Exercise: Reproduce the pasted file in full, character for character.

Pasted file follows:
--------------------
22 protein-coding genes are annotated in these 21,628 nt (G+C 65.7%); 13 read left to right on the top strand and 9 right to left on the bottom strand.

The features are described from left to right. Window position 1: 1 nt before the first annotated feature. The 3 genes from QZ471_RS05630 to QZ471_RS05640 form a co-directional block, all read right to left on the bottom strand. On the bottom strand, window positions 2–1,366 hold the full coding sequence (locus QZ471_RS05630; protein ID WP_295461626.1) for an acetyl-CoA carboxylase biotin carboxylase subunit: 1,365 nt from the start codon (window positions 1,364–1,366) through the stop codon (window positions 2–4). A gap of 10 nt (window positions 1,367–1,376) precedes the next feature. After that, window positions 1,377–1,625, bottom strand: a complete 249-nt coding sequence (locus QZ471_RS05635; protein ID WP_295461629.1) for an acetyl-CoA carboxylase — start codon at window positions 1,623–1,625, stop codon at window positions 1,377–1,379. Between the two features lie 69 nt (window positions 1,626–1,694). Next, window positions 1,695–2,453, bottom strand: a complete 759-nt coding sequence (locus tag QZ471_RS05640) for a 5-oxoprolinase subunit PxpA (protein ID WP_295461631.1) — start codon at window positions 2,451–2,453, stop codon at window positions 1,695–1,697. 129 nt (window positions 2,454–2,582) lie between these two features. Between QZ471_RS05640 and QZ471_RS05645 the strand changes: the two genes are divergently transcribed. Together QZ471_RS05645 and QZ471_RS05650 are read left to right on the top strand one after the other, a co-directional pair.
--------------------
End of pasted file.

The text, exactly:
22 protein-coding genes are annotated in these 21,628 nt (G+C 65.7%); 13 read left to right on the top strand and 9 right to left on the bottom strand.

The features are described from left to right. Window position 1: 1 nt before the first annotated feature. The 3 genes from QZ471_RS05630 to QZ471_RS05640 form a co-directional block, all read right to left on the bottom strand. On the bottom strand, window positions 2–1,366 hold the full coding sequence (locus QZ471_RS05630; protein ID WP_295461626.1) for an acetyl-CoA carboxylase biotin carboxylase subunit: 1,365 nt from the start codon (window positions 1,364–1,366) through the stop codon (window positions 2–4). A gap of 10 nt (window positions 1,367–1,376) precedes the next feature. After that, window positions 1,377–1,625, bottom strand: a complete 249-nt coding sequence (locus QZ471_RS05635; protein ID WP_295461629.1) for an acetyl-CoA carboxylase — start codon at window positions 1,623–1,625, stop codon at window positions 1,377–1,379. Between the two features lie 69 nt (window positions 1,626–1,694). Next, window positions 1,695–2,453, bottom strand: a complete 759-nt coding sequence (locus tag QZ471_RS05640) for a 5-oxoprolinase subunit PxpA (protein ID WP_295461631.1) — start codon at window positions 2,451–2,453, stop codon at window positions 1,695–1,697. 129 nt (window positions 2,454–2,582) lie between these two features. Between QZ471_RS05640 and QZ471_RS05645 the strand changes: the two genes are divergently transcribed. Together QZ471_RS05645 and QZ471_RS05650 are read left to right on the top strand one after the other, a co-directional pair.